Somebody else called it a Sziklai pair, but I didn't hear about that until I had been using MY invention for 40 years.
     
    Last edited: Jan 9, 2015
  8. inogbox

    Thread Starter New Member

    May 12, 2012
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    I found on the web, do you mean like this circuit?

    if this circuit that you mean, i will try find 2N7000 mofset later morning , now is 3.40 AM in my place. Then i try to build it and tested. I will report soon the result. thank you ;)
     
  9. #12

    Expert

    Nov 30, 2010
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    That's what I was thinking.
    The 1N400x probably is not necessary because a zener diode run backwards is a simple diode, and the size of C1 depends on how much coil you have. You might have to experiment with that.

    PS, the only reason that LED can survive with only 10 ohms to protect it is that it only flashes for a very short time. If you try to stretch the time out, it will smoke.
     
    Last edited: Jan 6, 2015
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  10. inogbox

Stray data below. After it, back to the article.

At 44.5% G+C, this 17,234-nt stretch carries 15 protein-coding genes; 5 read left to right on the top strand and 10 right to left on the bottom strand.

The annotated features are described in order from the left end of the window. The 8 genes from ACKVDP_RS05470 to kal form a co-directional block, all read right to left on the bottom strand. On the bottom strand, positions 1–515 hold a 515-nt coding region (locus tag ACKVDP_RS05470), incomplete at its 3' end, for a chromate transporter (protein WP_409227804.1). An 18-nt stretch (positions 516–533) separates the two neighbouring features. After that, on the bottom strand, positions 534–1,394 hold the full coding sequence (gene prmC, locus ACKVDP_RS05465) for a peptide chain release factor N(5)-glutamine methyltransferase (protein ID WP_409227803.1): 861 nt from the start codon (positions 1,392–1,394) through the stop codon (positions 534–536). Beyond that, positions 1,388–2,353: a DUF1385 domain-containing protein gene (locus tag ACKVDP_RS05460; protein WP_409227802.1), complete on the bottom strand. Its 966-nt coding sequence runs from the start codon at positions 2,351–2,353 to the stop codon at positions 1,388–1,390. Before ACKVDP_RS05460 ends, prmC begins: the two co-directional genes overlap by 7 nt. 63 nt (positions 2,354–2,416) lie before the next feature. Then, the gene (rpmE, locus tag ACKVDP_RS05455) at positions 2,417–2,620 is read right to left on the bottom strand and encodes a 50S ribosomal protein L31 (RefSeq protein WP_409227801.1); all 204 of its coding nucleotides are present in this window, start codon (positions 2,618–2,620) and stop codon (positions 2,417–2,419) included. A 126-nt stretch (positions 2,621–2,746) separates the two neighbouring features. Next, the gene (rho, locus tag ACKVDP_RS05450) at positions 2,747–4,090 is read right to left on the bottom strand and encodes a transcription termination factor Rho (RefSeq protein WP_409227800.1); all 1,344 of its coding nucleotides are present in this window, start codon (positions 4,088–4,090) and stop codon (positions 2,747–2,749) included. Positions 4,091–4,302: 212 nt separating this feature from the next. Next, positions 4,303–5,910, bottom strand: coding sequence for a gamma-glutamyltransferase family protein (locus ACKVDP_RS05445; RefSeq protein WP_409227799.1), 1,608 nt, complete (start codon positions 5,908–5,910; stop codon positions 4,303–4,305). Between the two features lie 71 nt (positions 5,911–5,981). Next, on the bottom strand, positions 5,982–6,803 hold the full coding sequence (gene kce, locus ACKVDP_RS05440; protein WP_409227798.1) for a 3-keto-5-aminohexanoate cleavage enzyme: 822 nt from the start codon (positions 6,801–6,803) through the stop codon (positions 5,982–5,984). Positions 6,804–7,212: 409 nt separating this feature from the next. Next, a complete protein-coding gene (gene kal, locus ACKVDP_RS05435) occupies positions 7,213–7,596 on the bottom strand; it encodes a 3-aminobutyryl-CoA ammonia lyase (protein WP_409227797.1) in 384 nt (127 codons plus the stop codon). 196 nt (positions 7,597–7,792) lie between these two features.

Thread Starter New Member

    May 12, 2012
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    I stopped this project temporary. Because i cannot get 2N7000 mosfet, i try to replace that using K3296 from old computer motherboard but still cannot get the LED blinking. Because from K3296 datasheet description it's for low voltage and high current application, in my case the pickup coil just produce 0.5v measured using AC scale on analog multimeter and i think the current is very low compared from my second attempt when the second pickup coil i hit using screwdriver. like :
    So if anyone who interesting build timinglight.from other site .jpg circuit, this is was original page http://www.howtoalmanac.com/kevin/projects/automotive/timinglight.htm

    And i still open for suggestion to build this project :rolleyes:
     
  11. #12

    Expert

    Nov 30, 2010
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    More likely the problem is, "a few feet of wire for the pickup"...your cheap, hand made coil with nowhere near enough turns. If it can't produce more than 1/2 of a volt, it can't turn on a transistor. A mosfet needs at least 4 or 5 times that much voltage. (Pretty much no current, but several volts.) Back up, start over, and make a coil that actually works.

    My personal cheat was to get a model number from a Sears timing light and buy the pickup coil as a repair part. Ten bucks instead of a hundred, and I have a scope adapter for car engines!
     
  12. solac

    New Member

    Aug 13, 2015
    13